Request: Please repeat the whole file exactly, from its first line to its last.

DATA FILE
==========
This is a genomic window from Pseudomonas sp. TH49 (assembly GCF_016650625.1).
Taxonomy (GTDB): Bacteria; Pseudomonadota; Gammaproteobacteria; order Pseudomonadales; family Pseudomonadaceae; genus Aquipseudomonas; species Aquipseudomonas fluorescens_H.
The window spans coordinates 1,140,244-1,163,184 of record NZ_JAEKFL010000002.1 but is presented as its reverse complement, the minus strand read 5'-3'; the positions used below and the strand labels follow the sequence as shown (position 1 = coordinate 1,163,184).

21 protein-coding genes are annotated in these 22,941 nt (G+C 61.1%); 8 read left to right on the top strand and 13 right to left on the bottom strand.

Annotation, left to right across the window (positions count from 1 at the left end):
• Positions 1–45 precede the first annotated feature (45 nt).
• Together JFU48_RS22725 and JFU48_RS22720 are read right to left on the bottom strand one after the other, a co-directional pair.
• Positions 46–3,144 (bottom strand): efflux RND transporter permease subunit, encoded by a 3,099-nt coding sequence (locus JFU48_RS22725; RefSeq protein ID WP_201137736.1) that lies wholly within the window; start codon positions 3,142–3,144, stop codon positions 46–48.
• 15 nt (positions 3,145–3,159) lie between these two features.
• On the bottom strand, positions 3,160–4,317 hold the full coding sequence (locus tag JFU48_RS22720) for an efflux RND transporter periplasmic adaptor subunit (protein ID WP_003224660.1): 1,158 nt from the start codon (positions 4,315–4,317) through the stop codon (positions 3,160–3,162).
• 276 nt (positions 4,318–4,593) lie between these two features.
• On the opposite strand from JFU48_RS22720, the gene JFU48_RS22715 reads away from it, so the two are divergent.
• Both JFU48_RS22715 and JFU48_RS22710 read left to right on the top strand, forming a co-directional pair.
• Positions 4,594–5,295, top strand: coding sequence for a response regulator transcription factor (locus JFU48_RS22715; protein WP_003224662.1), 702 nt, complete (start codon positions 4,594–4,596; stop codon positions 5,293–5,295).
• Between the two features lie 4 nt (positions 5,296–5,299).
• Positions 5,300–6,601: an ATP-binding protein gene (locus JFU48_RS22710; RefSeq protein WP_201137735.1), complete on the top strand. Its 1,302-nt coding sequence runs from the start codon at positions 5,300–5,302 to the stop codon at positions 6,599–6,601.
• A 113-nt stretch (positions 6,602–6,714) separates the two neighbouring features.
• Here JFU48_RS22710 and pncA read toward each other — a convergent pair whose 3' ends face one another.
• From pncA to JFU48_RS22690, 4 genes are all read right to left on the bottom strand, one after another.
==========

This is a genomic window from Pseudomonas sp. TH49 (assembly GCF_016650625.1).
Taxonomy (GTDB): Bacteria; Pseudomonadota; Gammaproteobacteria; order Pseudomonadales; family Pseudomonadaceae; genus Aquipseudomonas; species Aquipseudomonas fluorescens_H.
The window spans coordinates 1,140,244-1,163,184 of record NZ_JAEKFL010000002.1 but is presented as its reverse complement, the minus strand read 5'-3'; the positions used below and the strand labels follow the sequence as shown (position 1 = coordinate 1,163,184).

21 protein-coding genes are annotated in these 22,941 nt (G+C 61.1%); 8 read left to right on the top strand and 13 right to left on the bottom strand.

Annotation, left to right across the window (positions count from 1 at the left end):
• Positions 1–45 precede the first annotated feature (45 nt).
• Together JFU48_RS22725 and JFU48_RS22720 are read right to left on the bottom strand one after the other, a co-directional pair.
• Positions 46–3,144 (bottom strand): efflux RND transporter permease subunit, encoded by a 3,099-nt coding sequence (locus JFU48_RS22725; RefSeq protein ID WP_201137736.1) that lies wholly within the window; start codon positions 3,142–3,144, stop codon positions 46–48.
• 15 nt (positions 3,145–3,159) lie between these two features.
• On the bottom strand, positions 3,160–4,317 hold the full coding sequence (locus tag JFU48_RS22720) for an efflux RND transporter periplasmic adaptor subunit (protein ID WP_003224660.1): 1,158 nt from the start codon (positions 4,315–4,317) through the stop codon (positions 3,160–3,162).
• 276 nt (positions 4,318–4,593) lie between these two features.
• On the opposite strand from JFU48_RS22720, the gene JFU48_RS22715 reads away from it, so the two are divergent.
• Both JFU48_RS22715 and JFU48_RS22710 read left to right on the top strand, forming a co-directional pair.
• Positions 4,594–5,295, top strand: coding sequence for a response regulator transcription factor (locus JFU48_RS22715; protein WP_003224662.1), 702 nt, complete (start codon positions 4,594–4,596; stop codon positions 5,293–5,295).
• Between the two features lie 4 nt (positions 5,296–5,299).
• Positions 5,300–6,601: an ATP-binding protein gene (locus JFU48_RS22710; RefSeq protein WP_201137735.1), complete on the top strand. Its 1,302-nt coding sequence runs from the start codon at positions 5,300–5,302 to the stop codon at positions 6,599–6,601.
• A 113-nt stretch (positions 6,602–6,714) separates the two neighbouring features.
• Here JFU48_RS22710 and pncA read toward each other — a convergent pair whose 3' ends face one another.
• From pncA to JFU48_RS22690, 4 genes are all read right to left on the bottom strand, one after another.